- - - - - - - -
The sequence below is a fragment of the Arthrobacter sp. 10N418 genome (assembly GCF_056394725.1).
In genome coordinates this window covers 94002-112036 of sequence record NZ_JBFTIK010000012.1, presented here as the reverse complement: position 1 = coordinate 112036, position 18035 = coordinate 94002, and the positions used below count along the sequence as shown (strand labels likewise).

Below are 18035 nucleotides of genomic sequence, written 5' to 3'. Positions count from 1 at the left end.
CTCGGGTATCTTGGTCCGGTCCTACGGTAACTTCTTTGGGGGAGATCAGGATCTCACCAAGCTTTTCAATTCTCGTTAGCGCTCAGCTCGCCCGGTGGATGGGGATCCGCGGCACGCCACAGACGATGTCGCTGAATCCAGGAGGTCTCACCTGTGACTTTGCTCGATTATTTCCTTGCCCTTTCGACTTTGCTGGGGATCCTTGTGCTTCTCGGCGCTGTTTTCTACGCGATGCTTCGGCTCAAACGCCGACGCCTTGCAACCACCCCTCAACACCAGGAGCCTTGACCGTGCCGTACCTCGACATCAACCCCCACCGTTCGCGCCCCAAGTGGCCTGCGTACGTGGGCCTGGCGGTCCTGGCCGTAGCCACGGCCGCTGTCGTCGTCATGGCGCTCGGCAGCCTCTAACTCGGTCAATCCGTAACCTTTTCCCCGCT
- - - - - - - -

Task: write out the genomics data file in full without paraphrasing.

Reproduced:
The sequence below is a fragment of the Arthrobacter sp. 10N418 genome (assembly GCF_056394725.1).
In genome coordinates this window covers 94002-112036 of sequence record NZ_JBFTIK010000012.1, presented here as the reverse complement: position 1 = coordinate 112036, position 18035 = coordinate 94002, and the positions used below count along the sequence as shown (strand labels likewise).

Below are 18035 nucleotides of genomic sequence, written 5' to 3'. Positions count from 1 at the left end.
CTCGGGTATCTTGGTCCGGTCCTACGGTAACTTCTTTGGGGGAGATCAGGATCTCACCAAGCTTTTCAATTCTCGTTAGCGCTCAGCTCGCCCGGTGGATGGGGATCCGCGGCACGCCACAGACGATGTCGCTGAATCCAGGAGGTCTCACCTGTGACTTTGCTCGATTATTTCCTTGCCCTTTCGACTTTGCTGGGGATCCTTGTGCTTCTCGGCGCTGTTTTCTACGCGATGCTTCGGCTCAAACGCCGACGCCTTGCAACCACCCCTCAACACCAGGAGCCTTGACCGTGCCGTACCTCGACATCAACCCCCACCGTTCGCGCCCCAAGTGGCCTGCGTACGTGGGCCTGGCGGTCCTGGCCGTAGCCACGGCCGCTGTCGTCGTCATGGCGCTCGGCAGCCTCTAACTCGGTCAATCCGTAACCTTTTCCCCGCT